By: Follow South Jersey Staff
VINELAND, N.J. – According to recent research, more than 25 percent of college students have been diagnosed or treated by a professional for a mental illness.
In an effort to help students adapt to these challenging times, the Rowan College of South Jersey (RCSJ) Wellness Center at Cumberland is dedicated to assisting them in attaining positive health outcomes. The Center also provides a safe space where students can go if they are looking to find some inner peace.
“We offer full, clinical counseling services,” John Wojtowicz, director, Student Counseling and Wellness, said in a press release from the college. “We also offer case management, and we have a food pantry. We kind of operate more like a community health center.”
Wojtowicz also said that the Wellness Center is available to Cumberland students who are “just having a bad day or if they have a pervasive and persistent mental concern.”
There are many reasons why students might experience negative mental health outcomes, and the Wellness Center provides a number of services that can help them get out of a variety of strenuous situations.
“We have case management where we can get students connected with the Supplemental Nutrition Assistance Program (SNAP),” said Wojtowicz. “If a student is homeless, if their electricity is turned off at home, or if their water gets shut off — we’re here to navigate those environmental concerns.”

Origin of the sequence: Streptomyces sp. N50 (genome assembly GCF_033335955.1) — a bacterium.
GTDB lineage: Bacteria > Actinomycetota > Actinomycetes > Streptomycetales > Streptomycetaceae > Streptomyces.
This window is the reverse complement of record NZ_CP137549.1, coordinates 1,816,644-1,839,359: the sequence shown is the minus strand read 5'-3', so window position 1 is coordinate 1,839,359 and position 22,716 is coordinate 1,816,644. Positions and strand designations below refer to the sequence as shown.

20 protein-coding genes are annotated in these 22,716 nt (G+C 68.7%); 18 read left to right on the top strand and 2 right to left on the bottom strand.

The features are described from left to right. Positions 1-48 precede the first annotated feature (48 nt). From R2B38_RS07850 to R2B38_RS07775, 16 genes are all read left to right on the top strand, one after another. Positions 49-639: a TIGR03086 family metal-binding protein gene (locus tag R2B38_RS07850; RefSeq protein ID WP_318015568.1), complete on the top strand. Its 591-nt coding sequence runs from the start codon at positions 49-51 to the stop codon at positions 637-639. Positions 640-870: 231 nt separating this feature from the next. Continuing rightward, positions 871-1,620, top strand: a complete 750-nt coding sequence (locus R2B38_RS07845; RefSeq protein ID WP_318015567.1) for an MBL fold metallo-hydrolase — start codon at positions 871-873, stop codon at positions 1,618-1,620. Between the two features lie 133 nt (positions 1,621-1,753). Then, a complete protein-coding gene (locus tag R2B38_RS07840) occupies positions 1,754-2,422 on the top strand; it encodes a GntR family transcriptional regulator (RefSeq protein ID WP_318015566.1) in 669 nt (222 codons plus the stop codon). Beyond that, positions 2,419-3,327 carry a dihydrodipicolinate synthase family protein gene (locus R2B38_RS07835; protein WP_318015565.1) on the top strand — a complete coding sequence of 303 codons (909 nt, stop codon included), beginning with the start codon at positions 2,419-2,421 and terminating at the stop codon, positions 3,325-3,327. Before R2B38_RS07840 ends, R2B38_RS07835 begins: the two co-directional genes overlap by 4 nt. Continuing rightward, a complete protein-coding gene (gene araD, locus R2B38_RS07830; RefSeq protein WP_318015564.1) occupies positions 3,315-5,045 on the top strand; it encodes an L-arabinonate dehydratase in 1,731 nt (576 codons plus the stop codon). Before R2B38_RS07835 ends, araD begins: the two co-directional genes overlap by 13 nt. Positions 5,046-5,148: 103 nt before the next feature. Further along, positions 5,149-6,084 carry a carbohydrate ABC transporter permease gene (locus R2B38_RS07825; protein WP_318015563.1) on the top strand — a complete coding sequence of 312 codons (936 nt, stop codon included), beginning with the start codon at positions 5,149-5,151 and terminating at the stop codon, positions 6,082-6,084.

The counselors at the Wellness Center have observed the effect the pandemic has had on students.
“We’ve definitely noticed that students are not as involved and engaged because they’re dealing with so many stressors in their personal lives,” said Ruby Aparicio-Pagan, Licensed Social Worker, mental health counselor at the Center. “It has definitely impacted them socially, emotionally, mentally and physically.”
“Students have a grieving process they go through because they didn’t have the normal high school senior experience and now, they’re not having that normal college experience,” said Mary Brown, graduate student, and intern at the Wellness Center. “I think that’s a huge adjustment for a lot of our students.”
Every cloud has a silver lining, even during the toughest times, and the counselors shared a few thoughts about how students can cultivate a healthy mind state.
“I don’t think there’s a quick fix. It’s going to take some time,” said Aparicio-Pagan. “But I do firmly believe there’s little lifestyle changes you can make to take care of yourself, like participating in sound healing events that we’re going to be offering on campus. Anything that brings you happiness and just a little pocket of peace.”
“I agree with Ruby. It’s about adapting,” said Wojtowicz, who loves literature, writing and performing poetry at open mics. “The things you do every day are going to affect your health outcomes as far as wellness, as far as physical health, as well as mental health. It’s not the one vacation you take a year, or the one workshop you get involved in. It’s those small adjustments every day that are going to lead to that.”